Extensible crypto for wallets

security

#1

Extensible crypto for wallets

Problem

SNARKs and STARKs require signatures algorithms that differ from Ethereums default one.

EIP-1024 proposes encryption functions to be added to wallets, forcing all wallets to implement new crypto, which is complex and risky.

DApps have anticipated future needs for new cryptographic algorithms, for example diffie-hellman, off-the-record messaging, etc. Going through an EIP process each time is a bottleneck.

As discussed in the ETH1x workshop, we should focus on solving classes of problems, not point features. This proposal aims to solve this class of problems.

Proposal

DApp developers can submit webassembly bytecode for their custom crypto using a register_algorithm API. It can then be called using a user_algo API.

register_algo(algo_wasm_blob) -> code_hash
use_algo(code_hash, [...algo_input]) -> algo_output

They are defined as follows:

def register_algo(algo_wasm_blob):
    code_hash = sha3(algo_wasm_blob)
    cached_algos[code_hash] = algo_wasm_blob
    return code_hash
def use_algo(code_hash, [...input]):
    wasm_blob = cached_algos[code_hash]
    derived_key = sha3(private_key, code_hash)
    output = ewasm_engine(wasm_blob, [derived_key, ...input])
    return output

This API allows implementing new signature schemes, but also more complex protocols involving

A well designed API also allows adding other primitives like symmetric encryption/decryption, public key encryption, diffie-helman, off-the-record messaging, etc.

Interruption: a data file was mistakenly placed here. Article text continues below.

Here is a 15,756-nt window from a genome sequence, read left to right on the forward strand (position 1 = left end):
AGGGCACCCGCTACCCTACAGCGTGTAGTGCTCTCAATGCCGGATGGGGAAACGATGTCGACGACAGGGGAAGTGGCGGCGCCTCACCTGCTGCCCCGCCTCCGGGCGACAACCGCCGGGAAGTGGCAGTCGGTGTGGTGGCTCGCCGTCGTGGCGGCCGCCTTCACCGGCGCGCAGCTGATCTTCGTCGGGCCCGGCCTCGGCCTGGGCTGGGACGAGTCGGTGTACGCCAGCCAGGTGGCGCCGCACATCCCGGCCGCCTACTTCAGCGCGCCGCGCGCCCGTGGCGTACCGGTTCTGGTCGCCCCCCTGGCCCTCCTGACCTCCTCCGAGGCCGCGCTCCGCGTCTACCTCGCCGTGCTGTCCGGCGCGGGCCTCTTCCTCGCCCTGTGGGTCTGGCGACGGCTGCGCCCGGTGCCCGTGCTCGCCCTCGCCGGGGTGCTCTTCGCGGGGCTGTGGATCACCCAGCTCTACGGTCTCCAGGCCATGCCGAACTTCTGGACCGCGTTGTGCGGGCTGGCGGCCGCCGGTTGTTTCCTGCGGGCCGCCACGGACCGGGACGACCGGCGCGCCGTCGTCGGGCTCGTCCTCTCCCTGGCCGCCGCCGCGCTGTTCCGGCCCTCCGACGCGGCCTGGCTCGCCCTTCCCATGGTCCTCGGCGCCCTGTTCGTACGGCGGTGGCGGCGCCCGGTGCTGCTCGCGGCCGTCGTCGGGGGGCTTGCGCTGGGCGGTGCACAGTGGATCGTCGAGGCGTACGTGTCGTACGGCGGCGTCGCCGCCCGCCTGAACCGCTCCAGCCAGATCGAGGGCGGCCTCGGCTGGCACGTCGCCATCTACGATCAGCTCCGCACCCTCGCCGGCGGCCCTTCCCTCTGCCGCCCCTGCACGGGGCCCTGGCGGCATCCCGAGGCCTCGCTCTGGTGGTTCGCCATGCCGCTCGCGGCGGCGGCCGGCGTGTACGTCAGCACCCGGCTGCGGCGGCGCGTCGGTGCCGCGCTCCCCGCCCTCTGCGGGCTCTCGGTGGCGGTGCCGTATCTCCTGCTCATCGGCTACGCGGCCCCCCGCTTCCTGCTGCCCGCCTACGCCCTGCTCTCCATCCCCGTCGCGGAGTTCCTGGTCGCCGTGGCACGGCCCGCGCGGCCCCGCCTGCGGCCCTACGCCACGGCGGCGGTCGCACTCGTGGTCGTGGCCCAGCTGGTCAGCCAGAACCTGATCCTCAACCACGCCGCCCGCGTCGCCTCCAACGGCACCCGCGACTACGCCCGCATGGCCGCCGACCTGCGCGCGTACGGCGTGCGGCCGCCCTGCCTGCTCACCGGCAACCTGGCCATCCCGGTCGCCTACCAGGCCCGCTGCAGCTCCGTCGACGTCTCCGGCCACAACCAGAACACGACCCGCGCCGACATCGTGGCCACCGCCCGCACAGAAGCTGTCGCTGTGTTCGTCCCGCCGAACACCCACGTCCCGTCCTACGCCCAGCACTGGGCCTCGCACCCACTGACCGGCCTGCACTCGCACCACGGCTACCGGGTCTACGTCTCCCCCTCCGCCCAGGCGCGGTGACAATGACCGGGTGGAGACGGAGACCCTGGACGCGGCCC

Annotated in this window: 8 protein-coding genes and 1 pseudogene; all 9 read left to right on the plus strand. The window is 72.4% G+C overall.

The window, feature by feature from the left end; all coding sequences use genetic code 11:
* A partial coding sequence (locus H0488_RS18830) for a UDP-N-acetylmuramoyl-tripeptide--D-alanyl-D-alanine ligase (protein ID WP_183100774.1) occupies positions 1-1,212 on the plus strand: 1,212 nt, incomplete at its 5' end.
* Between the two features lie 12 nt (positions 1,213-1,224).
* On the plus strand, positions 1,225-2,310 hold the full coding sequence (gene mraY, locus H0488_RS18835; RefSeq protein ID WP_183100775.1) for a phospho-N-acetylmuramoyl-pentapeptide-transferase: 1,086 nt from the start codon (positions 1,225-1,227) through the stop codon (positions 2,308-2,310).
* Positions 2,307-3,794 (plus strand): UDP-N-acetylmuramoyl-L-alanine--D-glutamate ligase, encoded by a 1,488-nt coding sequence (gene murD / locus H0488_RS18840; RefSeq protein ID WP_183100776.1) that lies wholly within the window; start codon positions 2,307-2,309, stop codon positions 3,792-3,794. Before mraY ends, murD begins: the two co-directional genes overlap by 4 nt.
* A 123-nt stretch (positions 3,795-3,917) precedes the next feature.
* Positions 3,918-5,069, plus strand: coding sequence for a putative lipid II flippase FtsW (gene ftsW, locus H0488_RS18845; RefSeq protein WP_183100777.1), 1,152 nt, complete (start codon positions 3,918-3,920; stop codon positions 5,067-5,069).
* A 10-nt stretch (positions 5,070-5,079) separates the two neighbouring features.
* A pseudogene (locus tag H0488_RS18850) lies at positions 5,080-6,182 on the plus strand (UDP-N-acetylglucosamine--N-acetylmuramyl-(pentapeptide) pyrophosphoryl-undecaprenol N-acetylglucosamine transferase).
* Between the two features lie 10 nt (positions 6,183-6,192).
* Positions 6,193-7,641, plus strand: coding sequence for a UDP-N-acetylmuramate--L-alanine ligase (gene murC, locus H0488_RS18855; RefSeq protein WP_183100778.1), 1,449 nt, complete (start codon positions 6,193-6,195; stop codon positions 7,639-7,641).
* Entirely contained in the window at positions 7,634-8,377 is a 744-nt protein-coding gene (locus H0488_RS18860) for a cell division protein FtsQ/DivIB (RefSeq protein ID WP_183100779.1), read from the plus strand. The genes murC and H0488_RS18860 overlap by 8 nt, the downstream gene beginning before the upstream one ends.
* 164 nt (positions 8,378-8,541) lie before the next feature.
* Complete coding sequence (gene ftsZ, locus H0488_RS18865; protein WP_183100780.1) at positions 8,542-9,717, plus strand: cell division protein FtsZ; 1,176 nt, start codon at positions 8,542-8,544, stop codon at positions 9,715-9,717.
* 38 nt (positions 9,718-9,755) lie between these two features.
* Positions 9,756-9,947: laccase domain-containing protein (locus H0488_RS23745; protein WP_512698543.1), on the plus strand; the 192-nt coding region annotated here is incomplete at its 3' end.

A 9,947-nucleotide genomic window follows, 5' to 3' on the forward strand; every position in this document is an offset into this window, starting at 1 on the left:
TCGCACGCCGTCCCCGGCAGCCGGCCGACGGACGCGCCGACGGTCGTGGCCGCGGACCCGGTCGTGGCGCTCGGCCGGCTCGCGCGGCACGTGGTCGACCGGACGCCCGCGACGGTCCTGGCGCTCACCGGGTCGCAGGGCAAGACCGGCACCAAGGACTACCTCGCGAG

In particular it allows implementing
If the algorithm needs random numbers, it can use hash(derived_key, input_nonce) with a DApp supplied nonce in input.

Rationale

User supplied crypto. A DApp is allowed to supply it’s own algorithms. This is the most flexible approach as wallet developers are not involved in adding new cryptographic methods. An alternative would be to have wallet maintainers approve a set of algorithms, much like precompiles in Ethereum.

Key derivation. Especially when arbitrary code is involved, it should not be possible to output any information on the private key. In the proposed API, the worst that could happen is that the derived_key is leaked (i.e. when the algo_wasm_blob implements the identity function). This does not compromise the private key or the derived keys of other algorithms.

Choice of WebAssembly. Nodes will have eWASM implementations available already to support eWASM precompiles which can be re-used here. Browser integrated wallets like Metamask/Brave/Opera have WebAssembly available through the host browser.

Questions

Q1. How hard is it for native/mobile wallets to process eWASM?